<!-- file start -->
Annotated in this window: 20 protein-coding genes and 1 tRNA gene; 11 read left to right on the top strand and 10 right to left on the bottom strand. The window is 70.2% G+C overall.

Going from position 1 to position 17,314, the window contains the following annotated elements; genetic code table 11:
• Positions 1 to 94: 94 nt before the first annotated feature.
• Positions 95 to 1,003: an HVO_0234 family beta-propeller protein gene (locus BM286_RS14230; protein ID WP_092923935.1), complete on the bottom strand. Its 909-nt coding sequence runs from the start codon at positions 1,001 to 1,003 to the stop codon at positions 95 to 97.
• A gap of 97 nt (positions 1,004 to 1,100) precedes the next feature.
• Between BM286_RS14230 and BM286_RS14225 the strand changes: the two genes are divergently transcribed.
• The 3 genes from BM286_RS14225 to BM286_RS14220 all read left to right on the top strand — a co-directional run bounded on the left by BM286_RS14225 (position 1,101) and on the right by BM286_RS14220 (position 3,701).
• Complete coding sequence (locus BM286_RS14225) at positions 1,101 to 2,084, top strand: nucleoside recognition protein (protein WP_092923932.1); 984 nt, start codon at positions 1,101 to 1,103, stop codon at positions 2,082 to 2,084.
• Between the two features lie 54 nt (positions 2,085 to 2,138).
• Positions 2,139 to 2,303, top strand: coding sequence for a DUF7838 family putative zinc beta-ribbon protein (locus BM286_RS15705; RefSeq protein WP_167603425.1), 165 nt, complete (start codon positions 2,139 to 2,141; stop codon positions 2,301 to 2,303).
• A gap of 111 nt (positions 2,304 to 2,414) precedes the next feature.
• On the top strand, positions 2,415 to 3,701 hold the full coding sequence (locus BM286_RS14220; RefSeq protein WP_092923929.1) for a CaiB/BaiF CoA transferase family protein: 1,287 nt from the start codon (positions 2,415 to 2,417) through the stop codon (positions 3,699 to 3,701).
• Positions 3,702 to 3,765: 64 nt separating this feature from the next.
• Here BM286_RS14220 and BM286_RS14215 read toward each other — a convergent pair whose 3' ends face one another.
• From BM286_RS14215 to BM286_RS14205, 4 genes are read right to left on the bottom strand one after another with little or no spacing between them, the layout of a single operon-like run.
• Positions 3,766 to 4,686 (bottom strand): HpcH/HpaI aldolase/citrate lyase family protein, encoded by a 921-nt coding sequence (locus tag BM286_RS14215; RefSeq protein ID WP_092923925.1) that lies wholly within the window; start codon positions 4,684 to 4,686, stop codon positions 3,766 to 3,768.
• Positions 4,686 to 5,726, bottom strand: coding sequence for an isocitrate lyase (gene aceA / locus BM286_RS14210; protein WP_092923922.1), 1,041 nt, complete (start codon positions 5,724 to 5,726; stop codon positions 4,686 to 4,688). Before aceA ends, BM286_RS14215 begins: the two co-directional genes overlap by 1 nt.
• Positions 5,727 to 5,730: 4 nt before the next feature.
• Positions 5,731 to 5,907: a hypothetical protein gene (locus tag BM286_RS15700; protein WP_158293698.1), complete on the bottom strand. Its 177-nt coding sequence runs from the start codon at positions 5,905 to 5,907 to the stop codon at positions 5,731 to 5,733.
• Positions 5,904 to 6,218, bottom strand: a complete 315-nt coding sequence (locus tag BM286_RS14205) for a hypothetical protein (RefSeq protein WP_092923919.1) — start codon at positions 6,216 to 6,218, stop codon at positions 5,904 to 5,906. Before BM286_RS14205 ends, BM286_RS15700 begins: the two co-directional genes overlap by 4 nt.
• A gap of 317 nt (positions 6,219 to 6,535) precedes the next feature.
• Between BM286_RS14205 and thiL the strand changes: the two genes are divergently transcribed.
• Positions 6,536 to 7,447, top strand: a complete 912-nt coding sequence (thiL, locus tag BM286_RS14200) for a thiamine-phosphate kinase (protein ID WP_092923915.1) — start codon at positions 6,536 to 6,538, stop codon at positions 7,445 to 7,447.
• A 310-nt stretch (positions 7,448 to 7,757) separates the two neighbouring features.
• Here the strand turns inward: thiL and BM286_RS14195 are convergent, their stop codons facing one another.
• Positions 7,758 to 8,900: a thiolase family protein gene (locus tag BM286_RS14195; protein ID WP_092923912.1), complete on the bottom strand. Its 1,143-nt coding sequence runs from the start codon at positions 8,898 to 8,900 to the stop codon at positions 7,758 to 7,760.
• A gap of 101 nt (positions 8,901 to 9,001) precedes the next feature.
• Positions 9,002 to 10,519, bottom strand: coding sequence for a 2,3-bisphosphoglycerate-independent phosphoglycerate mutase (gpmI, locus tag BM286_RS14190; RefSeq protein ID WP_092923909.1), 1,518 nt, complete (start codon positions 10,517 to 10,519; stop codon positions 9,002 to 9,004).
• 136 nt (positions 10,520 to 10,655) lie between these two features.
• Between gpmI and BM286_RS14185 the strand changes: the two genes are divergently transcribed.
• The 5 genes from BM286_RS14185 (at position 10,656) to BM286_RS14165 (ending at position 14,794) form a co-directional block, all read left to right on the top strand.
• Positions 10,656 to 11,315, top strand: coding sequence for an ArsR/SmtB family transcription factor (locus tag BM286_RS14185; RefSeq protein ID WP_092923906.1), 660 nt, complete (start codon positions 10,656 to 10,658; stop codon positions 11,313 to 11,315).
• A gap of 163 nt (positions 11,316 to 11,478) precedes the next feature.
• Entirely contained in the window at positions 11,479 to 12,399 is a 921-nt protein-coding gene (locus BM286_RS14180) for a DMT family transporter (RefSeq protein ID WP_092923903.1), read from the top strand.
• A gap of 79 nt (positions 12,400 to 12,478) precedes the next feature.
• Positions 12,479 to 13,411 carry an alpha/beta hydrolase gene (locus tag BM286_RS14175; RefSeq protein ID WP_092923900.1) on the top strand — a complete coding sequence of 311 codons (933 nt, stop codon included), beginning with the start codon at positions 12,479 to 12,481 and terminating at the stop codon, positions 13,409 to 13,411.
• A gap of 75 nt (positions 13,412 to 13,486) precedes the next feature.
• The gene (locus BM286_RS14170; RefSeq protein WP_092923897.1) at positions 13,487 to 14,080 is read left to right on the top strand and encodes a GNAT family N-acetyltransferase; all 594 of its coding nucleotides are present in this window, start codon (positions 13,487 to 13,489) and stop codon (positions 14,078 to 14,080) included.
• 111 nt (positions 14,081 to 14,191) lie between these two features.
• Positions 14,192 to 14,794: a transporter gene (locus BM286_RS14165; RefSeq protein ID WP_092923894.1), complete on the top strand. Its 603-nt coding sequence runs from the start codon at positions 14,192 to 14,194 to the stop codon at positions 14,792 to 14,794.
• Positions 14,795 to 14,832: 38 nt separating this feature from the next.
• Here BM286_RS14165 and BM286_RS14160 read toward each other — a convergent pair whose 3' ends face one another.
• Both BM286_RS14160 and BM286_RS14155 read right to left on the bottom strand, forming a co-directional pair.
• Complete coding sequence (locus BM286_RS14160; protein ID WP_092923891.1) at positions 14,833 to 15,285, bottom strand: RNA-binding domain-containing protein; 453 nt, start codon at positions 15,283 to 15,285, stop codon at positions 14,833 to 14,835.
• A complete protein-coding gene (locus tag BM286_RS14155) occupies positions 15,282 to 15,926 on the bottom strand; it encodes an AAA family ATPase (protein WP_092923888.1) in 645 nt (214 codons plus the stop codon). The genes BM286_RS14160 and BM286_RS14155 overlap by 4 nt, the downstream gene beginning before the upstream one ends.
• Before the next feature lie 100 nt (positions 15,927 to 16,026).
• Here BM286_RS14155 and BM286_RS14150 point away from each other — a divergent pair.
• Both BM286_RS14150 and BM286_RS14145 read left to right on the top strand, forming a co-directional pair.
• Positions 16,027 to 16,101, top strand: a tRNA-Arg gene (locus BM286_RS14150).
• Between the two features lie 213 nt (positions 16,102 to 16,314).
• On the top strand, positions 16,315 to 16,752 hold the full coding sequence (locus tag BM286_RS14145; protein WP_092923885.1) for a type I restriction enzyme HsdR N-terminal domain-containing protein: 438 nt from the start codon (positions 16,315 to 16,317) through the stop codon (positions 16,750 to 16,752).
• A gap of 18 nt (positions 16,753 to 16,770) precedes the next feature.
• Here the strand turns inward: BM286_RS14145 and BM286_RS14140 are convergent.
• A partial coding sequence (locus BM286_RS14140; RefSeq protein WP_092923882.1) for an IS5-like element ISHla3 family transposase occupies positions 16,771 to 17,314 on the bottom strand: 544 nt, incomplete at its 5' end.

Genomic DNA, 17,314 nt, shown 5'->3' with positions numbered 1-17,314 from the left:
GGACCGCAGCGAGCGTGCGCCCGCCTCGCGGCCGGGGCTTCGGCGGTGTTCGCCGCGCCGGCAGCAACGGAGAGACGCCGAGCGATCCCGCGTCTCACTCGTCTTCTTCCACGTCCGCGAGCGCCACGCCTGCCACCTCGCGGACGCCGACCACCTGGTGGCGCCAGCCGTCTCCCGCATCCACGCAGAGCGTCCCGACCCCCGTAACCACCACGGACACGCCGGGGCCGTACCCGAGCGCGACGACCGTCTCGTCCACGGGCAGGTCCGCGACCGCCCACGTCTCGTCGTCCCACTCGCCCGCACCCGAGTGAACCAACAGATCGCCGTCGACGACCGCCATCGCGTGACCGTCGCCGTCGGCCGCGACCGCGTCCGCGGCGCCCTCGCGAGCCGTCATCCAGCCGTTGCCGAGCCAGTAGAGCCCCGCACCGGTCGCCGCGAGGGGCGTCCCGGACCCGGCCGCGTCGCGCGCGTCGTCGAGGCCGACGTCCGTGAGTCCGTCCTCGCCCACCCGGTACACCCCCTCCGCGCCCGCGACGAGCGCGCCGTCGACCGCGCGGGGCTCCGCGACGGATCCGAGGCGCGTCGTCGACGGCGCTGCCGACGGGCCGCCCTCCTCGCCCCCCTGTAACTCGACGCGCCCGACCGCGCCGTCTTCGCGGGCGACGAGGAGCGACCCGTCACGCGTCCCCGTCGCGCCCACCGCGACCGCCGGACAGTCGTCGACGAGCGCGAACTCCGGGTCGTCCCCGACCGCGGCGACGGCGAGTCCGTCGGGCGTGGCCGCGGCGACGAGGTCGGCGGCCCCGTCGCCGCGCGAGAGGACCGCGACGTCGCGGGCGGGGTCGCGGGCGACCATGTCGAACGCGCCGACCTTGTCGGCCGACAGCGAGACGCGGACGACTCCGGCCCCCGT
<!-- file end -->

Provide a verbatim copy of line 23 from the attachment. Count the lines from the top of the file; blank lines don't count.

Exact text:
• Positions 6,536 to 7,447, top strand: a complete 912-nt coding sequence (thiL, locus tag BM286_RS14200) for a thiamine-phosphate kinase (protein ID WP_092923915.1) — start codon at positions 6,536 to 6,538, stop codon at positions 7,445 to 7,447.